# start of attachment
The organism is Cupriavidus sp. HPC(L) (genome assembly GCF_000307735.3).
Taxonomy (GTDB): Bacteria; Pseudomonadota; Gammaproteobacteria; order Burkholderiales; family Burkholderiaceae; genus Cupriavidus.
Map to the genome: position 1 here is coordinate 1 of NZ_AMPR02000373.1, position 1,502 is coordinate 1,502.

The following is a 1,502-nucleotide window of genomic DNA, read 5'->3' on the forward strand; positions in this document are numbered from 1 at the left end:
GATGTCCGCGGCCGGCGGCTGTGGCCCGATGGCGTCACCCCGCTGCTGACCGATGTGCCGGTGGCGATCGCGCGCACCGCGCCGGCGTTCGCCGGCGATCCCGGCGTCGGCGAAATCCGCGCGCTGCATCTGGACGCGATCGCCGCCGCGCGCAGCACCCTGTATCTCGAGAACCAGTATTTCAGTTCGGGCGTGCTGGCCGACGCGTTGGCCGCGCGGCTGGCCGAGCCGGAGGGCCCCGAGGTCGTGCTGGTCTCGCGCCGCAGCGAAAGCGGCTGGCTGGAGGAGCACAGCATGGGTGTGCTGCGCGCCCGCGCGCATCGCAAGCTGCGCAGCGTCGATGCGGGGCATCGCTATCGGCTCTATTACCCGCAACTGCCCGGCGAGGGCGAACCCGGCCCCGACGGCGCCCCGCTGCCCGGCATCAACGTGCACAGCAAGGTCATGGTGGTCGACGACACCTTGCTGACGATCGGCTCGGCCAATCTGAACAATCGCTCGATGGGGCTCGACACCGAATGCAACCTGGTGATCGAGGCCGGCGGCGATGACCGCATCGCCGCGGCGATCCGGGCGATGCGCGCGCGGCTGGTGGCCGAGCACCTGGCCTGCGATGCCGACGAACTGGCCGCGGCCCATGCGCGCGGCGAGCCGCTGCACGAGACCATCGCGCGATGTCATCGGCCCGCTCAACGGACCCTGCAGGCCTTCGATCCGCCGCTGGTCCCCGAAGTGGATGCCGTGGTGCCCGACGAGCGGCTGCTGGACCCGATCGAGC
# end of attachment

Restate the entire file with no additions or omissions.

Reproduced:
The organism is Cupriavidus sp. HPC(L) (genome assembly GCF_000307735.3).
Taxonomy (GTDB): Bacteria; Pseudomonadota; Gammaproteobacteria; order Burkholderiales; family Burkholderiaceae; genus Cupriavidus.
Map to the genome: position 1 here is coordinate 1 of NZ_AMPR02000373.1, position 1,502 is coordinate 1,502.

The following is a 1,502-nucleotide window of genomic DNA, read 5'->3' on the forward strand; positions in this document are numbered from 1 at the left end:
GATGTCCGCGGCCGGCGGCTGTGGCCCGATGGCGTCACCCCGCTGCTGACCGATGTGCCGGTGGCGATCGCGCGCACCGCGCCGGCGTTCGCCGGCGATCCCGGCGTCGGCGAAATCCGCGCGCTGCATCTGGACGCGATCGCCGCCGCGCGCAGCACCCTGTATCTCGAGAACCAGTATTTCAGTTCGGGCGTGCTGGCCGACGCGTTGGCCGCGCGGCTGGCCGAGCCGGAGGGCCCCGAGGTCGTGCTGGTCTCGCGCCGCAGCGAAAGCGGCTGGCTGGAGGAGCACAGCATGGGTGTGCTGCGCGCCCGCGCGCATCGCAAGCTGCGCAGCGTCGATGCGGGGCATCGCTATCGGCTCTATTACCCGCAACTGCCCGGCGAGGGCGAACCCGGCCCCGACGGCGCCCCGCTGCCCGGCATCAACGTGCACAGCAAGGTCATGGTGGTCGACGACACCTTGCTGACGATCGGCTCGGCCAATCTGAACAATCGCTCGATGGGGCTCGACACCGAATGCAACCTGGTGATCGAGGCCGGCGGCGATGACCGCATCGCCGCGGCGATCCGGGCGATGCGCGCGCGGCTGGTGGCCGAGCACCTGGCCTGCGATGCCGACGAACTGGCCGCGGCCCATGCGCGCGGCGAGCCGCTGCACGAGACCATCGCGCGATGTCATCGGCCCGCTCAACGGACCCTGCAGGCCTTCGATCCGCCGCTGGTCCCCGAAGTGGATGCCGTGGTGCCCGACGAGCGGCTGCTGGACCCGATCGAGC